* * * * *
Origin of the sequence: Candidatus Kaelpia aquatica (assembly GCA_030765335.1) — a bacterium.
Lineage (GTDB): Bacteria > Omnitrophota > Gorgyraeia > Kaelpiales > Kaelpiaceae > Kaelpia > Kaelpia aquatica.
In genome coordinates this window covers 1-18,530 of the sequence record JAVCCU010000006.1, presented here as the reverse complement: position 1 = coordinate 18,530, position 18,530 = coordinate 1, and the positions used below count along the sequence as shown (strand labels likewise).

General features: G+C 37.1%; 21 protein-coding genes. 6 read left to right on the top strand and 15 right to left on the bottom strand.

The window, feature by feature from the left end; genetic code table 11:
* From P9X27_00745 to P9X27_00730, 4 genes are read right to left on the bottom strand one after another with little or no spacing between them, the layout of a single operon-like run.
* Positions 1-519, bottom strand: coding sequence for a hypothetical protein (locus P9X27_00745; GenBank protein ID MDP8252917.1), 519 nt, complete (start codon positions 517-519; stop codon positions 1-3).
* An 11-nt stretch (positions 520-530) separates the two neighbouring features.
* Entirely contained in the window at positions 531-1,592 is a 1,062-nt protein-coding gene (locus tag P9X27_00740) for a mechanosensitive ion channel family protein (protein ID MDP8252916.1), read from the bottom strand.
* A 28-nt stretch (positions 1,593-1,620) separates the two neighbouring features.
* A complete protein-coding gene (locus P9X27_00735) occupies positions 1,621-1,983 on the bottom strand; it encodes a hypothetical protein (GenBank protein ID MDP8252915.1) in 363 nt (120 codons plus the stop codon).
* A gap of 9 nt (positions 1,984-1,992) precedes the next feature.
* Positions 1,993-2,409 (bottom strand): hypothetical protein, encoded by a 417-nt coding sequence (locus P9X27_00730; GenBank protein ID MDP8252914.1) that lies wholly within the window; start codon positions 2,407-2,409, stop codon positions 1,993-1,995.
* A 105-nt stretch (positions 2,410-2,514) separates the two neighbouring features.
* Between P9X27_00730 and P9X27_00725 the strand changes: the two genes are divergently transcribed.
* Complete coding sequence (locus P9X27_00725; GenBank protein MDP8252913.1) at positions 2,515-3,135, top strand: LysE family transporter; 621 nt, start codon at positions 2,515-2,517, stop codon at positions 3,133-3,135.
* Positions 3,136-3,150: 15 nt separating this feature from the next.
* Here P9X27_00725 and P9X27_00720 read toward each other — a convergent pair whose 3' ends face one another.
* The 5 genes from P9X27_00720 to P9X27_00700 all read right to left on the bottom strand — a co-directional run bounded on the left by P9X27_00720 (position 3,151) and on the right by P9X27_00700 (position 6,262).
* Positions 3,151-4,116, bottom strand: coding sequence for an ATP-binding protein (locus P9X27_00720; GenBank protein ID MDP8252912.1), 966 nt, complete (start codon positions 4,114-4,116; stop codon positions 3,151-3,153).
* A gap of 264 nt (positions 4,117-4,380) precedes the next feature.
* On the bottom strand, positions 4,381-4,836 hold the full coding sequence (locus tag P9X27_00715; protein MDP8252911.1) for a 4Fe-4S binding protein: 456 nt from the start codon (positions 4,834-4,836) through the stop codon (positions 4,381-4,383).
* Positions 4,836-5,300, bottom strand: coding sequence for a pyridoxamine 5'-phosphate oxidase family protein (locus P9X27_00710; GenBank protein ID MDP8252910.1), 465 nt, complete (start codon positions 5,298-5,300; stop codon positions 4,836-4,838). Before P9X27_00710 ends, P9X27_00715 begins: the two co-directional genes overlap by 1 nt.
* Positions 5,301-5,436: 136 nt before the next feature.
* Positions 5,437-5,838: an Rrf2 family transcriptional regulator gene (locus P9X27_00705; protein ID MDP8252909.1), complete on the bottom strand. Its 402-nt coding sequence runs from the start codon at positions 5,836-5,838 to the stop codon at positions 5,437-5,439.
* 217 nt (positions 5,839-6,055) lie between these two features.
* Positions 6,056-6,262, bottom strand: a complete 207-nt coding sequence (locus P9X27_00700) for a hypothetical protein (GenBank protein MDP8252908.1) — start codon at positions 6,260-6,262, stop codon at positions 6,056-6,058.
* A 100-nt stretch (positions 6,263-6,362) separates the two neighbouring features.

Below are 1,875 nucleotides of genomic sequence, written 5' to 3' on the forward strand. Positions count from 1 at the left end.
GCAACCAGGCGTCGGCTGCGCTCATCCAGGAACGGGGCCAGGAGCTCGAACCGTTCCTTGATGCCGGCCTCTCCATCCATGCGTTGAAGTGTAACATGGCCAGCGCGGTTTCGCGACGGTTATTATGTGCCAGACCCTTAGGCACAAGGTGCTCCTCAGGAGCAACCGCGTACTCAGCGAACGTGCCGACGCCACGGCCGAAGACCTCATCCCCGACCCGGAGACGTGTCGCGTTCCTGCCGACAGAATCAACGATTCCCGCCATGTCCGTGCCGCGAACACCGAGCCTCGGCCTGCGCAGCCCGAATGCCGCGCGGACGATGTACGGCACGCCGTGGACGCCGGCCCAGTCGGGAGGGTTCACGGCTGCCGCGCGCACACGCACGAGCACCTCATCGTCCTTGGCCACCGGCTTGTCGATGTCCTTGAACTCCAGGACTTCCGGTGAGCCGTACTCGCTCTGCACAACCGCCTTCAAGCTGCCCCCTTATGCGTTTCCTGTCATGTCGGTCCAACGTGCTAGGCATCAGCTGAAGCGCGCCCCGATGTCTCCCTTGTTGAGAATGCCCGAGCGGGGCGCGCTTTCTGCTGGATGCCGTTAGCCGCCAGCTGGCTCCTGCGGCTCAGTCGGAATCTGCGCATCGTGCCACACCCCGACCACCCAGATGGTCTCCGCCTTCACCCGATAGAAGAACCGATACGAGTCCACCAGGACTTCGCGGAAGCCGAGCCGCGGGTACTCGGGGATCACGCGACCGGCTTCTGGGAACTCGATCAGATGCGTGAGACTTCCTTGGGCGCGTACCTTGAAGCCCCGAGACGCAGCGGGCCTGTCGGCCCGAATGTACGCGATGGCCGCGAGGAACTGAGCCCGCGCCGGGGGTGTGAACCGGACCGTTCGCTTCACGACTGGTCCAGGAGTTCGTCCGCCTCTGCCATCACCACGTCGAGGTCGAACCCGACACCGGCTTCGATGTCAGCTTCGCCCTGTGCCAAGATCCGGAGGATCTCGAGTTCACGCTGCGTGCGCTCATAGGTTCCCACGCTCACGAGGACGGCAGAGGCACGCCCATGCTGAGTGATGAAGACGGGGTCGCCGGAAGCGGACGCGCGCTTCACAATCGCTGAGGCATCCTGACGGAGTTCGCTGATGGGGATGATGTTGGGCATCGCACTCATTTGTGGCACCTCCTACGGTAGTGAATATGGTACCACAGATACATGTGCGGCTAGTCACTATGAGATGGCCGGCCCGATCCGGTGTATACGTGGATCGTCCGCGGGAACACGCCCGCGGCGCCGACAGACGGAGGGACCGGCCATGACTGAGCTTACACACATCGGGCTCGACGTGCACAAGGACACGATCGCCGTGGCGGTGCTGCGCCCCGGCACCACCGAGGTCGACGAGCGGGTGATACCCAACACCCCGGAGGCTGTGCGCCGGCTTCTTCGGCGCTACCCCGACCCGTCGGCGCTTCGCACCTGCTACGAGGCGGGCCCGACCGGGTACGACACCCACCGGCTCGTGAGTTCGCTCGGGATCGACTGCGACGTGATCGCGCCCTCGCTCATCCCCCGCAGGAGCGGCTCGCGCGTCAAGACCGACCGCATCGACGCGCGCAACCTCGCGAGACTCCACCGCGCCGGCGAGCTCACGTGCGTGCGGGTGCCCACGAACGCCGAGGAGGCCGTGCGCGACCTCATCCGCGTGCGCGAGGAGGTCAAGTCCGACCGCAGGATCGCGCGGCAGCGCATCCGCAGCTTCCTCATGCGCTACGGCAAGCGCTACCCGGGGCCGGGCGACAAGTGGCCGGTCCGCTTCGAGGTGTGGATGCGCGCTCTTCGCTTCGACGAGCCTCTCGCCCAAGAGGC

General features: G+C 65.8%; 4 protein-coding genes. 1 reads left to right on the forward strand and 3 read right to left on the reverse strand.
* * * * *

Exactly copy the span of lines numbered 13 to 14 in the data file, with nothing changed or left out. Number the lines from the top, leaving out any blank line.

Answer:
* Positions 1,993-2,409 (bottom strand): hypothetical protein, encoded by a 417-nt coding sequence (locus P9X27_00730; GenBank protein ID MDP8252914.1) that lies wholly within the window; start codon positions 2,407-2,409, stop codon positions 1,993-1,995.
* A 105-nt stretch (positions 2,410-2,514) separates the two neighbouring features.